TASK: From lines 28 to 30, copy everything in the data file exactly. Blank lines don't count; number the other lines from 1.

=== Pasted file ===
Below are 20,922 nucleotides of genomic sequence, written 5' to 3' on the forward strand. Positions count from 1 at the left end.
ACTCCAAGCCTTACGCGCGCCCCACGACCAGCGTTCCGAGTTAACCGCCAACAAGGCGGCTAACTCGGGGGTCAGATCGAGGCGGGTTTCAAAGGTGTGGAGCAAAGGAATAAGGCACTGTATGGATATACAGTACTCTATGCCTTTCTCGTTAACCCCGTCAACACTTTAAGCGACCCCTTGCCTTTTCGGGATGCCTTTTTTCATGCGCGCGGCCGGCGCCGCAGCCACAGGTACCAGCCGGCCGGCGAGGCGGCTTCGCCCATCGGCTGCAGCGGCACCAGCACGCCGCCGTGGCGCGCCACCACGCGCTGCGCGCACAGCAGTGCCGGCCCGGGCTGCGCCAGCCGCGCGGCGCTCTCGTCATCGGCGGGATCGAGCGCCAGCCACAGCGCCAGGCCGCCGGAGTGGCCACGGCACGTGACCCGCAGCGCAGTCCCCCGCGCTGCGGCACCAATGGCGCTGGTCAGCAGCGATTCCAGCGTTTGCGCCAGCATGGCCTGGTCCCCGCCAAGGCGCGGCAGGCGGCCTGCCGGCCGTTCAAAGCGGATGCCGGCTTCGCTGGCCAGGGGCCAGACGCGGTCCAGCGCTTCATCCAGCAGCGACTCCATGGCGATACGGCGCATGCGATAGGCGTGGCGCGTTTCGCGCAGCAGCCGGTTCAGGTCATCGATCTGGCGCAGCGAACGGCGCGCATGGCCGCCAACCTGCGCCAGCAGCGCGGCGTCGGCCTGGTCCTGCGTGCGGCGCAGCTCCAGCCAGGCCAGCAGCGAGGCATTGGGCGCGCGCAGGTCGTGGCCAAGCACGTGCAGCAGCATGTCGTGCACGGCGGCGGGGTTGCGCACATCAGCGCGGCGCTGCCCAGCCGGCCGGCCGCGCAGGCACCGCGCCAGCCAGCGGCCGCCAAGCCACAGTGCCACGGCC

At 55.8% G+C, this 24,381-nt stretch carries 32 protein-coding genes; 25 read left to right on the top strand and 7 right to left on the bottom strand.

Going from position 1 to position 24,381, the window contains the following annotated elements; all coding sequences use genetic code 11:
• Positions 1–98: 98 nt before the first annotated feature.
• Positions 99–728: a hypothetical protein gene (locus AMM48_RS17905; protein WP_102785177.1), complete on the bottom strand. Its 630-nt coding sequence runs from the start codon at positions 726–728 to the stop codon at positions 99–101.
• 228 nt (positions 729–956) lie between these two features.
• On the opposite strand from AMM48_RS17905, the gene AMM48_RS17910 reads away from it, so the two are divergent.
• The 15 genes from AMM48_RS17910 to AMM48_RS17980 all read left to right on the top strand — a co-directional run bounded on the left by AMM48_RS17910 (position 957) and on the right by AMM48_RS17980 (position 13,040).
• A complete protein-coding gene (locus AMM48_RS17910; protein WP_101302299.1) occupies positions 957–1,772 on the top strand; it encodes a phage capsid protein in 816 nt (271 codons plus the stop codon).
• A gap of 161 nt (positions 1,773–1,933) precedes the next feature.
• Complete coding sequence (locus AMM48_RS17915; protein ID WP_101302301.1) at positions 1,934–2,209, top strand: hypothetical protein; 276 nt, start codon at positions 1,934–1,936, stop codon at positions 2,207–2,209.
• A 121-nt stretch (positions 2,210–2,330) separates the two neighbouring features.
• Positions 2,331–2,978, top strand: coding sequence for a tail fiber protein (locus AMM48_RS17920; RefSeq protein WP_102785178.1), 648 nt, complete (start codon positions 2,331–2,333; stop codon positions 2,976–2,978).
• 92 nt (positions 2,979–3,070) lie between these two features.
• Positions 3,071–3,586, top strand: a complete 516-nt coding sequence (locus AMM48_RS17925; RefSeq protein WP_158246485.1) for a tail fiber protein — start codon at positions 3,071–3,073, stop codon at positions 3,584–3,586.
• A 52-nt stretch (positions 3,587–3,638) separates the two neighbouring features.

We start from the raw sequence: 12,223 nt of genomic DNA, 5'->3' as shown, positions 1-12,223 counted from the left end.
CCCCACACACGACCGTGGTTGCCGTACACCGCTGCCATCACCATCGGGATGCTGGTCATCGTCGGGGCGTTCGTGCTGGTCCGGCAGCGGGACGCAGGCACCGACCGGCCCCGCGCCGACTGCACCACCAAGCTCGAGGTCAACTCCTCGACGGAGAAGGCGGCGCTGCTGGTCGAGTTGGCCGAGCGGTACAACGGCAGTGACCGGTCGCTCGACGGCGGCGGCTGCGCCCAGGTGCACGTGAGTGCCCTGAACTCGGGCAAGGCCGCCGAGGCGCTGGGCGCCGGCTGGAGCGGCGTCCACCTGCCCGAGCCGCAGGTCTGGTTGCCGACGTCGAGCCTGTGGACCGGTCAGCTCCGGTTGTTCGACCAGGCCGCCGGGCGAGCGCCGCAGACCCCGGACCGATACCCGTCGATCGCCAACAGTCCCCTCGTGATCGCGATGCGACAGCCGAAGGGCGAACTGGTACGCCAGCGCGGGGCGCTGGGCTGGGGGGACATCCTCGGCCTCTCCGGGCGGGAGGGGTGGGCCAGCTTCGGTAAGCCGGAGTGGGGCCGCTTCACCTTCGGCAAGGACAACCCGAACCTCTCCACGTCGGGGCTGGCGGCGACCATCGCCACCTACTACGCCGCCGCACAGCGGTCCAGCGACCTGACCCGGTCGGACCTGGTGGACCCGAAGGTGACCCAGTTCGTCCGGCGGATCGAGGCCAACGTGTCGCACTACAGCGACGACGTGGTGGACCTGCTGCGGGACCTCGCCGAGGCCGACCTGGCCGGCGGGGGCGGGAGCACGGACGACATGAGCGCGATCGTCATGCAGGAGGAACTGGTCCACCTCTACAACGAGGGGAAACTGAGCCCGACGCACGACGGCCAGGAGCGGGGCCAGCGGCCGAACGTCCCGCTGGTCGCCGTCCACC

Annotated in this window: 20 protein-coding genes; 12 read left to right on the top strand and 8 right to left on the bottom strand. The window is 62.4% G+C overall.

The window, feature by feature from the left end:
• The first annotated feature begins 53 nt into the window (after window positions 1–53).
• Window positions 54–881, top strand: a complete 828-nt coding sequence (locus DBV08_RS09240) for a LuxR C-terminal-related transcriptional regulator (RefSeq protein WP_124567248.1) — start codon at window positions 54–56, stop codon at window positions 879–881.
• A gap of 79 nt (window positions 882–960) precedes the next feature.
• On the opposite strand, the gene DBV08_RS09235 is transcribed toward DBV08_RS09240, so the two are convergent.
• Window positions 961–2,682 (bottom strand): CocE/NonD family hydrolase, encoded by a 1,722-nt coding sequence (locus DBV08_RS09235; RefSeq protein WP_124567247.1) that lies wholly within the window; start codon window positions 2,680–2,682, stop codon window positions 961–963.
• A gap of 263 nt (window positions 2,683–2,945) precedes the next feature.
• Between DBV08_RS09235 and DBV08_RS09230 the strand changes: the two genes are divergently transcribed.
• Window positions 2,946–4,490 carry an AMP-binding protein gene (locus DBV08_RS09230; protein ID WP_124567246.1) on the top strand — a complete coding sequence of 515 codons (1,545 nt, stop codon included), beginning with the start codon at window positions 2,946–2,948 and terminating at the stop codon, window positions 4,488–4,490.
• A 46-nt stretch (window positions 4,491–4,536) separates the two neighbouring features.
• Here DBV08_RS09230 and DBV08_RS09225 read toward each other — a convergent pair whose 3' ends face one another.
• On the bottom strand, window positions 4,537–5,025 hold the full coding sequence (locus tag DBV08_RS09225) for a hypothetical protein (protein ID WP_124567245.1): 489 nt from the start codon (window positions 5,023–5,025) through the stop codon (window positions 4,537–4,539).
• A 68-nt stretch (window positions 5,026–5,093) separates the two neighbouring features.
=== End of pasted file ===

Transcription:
• Between DBV08_RS09235 and DBV08_RS09230 the strand changes: the two genes are divergently transcribed.
• Window positions 2,946–4,490 carry an AMP-binding protein gene (locus DBV08_RS09230; protein ID WP_124567246.1) on the top strand — a complete coding sequence of 515 codons (1,545 nt, stop codon included), beginning with the start codon at window positions 2,946–2,948 and terminating at the stop codon, window positions 4,488–4,490.
• A 46-nt stretch (window positions 4,491–4,536) separates the two neighbouring features.